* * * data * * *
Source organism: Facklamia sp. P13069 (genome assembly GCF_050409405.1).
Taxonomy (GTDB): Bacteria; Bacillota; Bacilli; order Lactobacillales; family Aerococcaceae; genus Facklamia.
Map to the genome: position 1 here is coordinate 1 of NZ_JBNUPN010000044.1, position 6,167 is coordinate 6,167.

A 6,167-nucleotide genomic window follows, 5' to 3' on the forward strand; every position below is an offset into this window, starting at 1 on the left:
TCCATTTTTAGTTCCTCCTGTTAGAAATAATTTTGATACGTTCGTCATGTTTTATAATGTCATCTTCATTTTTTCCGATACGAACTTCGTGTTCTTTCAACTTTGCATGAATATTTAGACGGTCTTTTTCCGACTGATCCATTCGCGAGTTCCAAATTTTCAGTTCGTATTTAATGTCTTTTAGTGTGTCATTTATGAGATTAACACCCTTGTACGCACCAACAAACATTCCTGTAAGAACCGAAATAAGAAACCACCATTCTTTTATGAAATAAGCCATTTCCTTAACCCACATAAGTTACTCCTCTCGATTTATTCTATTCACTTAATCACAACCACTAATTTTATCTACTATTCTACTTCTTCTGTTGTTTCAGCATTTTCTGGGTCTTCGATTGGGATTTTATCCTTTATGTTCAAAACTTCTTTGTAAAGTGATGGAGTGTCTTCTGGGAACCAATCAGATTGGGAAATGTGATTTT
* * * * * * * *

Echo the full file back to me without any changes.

Source organism: Facklamia sp. P13069 (genome assembly GCF_050409405.1).
Taxonomy (GTDB): Bacteria; Bacillota; Bacilli; order Lactobacillales; family Aerococcaceae; genus Facklamia.
Map to the genome: position 1 here is coordinate 1 of NZ_JBNUPN010000044.1, position 6,167 is coordinate 6,167.

A 6,167-nucleotide genomic window follows, 5' to 3' on the forward strand; every position below is an offset into this window, starting at 1 on the left:
TCCATTTTTAGTTCCTCCTGTTAGAAATAATTTTGATACGTTCGTCATGTTTTATAATGTCATCTTCATTTTTTCCGATACGAACTTCGTGTTCTTTCAACTTTGCATGAATATTTAGACGGTCTTTTTCCGACTGATCCATTCGCGAGTTCCAAATTTTCAGTTCGTATTTAATGTCTTTTAGTGTGTCATTTATGAGATTAACACCCTTGTACGCACCAACAAACATTCCTGTAAGAACCGAAATAAGAAACCACCATTCTTTTATGAAATAAGCCATTTCCTTAACCCACATAAGTTACTCCTCTCGATTTATTCTATTCACTTAATCACAACCACTAATTTTATCTACTATTCTACTTCTTCTGTTGTTTCAGCATTTTCTGGGTCTTCGATTGGGATTTTATCCTTTATGTTCAAAACTTCTTTGTAAAGTGATGGAGTGTCTTCTGGGAACCAATCAGATTGGGAAATGTGATTTT